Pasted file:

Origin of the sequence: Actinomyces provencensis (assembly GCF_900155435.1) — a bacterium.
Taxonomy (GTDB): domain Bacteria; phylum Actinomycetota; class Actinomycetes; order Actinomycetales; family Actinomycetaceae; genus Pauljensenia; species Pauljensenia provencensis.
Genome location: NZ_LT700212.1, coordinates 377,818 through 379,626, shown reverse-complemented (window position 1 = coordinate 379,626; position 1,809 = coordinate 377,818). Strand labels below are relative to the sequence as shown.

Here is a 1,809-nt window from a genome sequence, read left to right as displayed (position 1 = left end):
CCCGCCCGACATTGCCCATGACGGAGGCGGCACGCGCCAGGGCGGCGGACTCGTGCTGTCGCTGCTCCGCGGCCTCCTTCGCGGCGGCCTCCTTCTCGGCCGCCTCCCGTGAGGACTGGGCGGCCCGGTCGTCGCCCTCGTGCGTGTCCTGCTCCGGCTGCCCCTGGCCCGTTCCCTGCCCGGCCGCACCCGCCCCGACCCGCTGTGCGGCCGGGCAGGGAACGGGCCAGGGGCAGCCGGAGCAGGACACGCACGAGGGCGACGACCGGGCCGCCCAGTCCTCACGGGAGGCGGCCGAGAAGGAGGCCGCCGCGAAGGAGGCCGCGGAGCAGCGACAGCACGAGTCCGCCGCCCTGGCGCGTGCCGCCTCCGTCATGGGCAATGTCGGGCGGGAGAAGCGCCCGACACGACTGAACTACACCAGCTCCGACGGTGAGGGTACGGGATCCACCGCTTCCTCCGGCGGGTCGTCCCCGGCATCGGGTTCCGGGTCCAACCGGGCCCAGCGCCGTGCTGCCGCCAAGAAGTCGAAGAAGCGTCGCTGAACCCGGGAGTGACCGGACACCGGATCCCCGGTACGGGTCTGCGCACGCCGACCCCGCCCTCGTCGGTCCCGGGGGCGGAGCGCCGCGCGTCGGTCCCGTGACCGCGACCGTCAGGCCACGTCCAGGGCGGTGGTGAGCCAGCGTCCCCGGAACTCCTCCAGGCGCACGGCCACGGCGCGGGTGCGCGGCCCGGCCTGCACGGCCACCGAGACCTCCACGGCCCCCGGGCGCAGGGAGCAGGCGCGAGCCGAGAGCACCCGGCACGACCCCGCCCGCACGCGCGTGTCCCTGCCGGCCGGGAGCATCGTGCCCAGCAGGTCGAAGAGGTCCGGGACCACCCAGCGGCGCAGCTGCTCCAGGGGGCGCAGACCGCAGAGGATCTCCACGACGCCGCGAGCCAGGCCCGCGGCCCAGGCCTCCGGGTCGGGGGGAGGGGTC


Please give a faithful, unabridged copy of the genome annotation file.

Origin of the sequence: Actinomyces provencensis (assembly GCF_900155435.1) — a bacterium.
Taxonomy (GTDB): domain Bacteria; phylum Actinomycetota; class Actinomycetes; order Actinomycetales; family Actinomycetaceae; genus Pauljensenia; species Pauljensenia provencensis.
Genome location: NZ_LT700212.1, coordinates 377,818 through 379,626, shown reverse-complemented (window position 1 = coordinate 379,626; position 1,809 = coordinate 377,818). Strand labels below are relative to the sequence as shown.

Here is a 1,809-nt window from a genome sequence, read left to right as displayed (position 1 = left end):
CCCGCCCGACATTGCCCATGACGGAGGCGGCACGCGCCAGGGCGGCGGACTCGTGCTGTCGCTGCTCCGCGGCCTCCTTCGCGGCGGCCTCCTTCTCGGCCGCCTCCCGTGAGGACTGGGCGGCCCGGTCGTCGCCCTCGTGCGTGTCCTGCTCCGGCTGCCCCTGGCCCGTTCCCTGCCCGGCCGCACCCGCCCCGACCCGCTGTGCGGCCGGGCAGGGAACGGGCCAGGGGCAGCCGGAGCAGGACACGCACGAGGGCGACGACCGGGCCGCCCAGTCCTCACGGGAGGCGGCCGAGAAGGAGGCCGCCGCGAAGGAGGCCGCGGAGCAGCGACAGCACGAGTCCGCCGCCCTGGCGCGTGCCGCCTCCGTCATGGGCAATGTCGGGCGGGAGAAGCGCCCGACACGACTGAACTACACCAGCTCCGACGGTGAGGGTACGGGATCCACCGCTTCCTCCGGCGGGTCGTCCCCGGCATCGGGTTCCGGGTCCAACCGGGCCCAGCGCCGTGCTGCCGCCAAGAAGTCGAAGAAGCGTCGCTGAACCCGGGAGTGACCGGACACCGGATCCCCGGTACGGGTCTGCGCACGCCGACCCCGCCCTCGTCGGTCCCGGGGGCGGAGCGCCGCGCGTCGGTCCCGTGACCGCGACCGTCAGGCCACGTCCAGGGCGGTGGTGAGCCAGCGTCCCCGGAACTCCTCCAGGCGCACGGCCACGGCGCGGGTGCGCGGCCCGGCCTGCACGGCCACCGAGACCTCCACGGCCCCCGGGCGCAGGGAGCAGGCGCGAGCCGAGAGCACCCGGCACGACCCCGCCCGCACGCGCGTGTCCCTGCCGGCCGGGAGCATCGTGCCCAGCAGGTCGAAGAGGTCCGGGACCACCCAGCGGCGCAGCTGCTCCAGGGGGCGCAGACCGCAGAGGATCTCCACGACGCCGCGAGCCAGGCCCGCGGCCCAGGCCTCCGGGTCGGGGGGAGGGGTC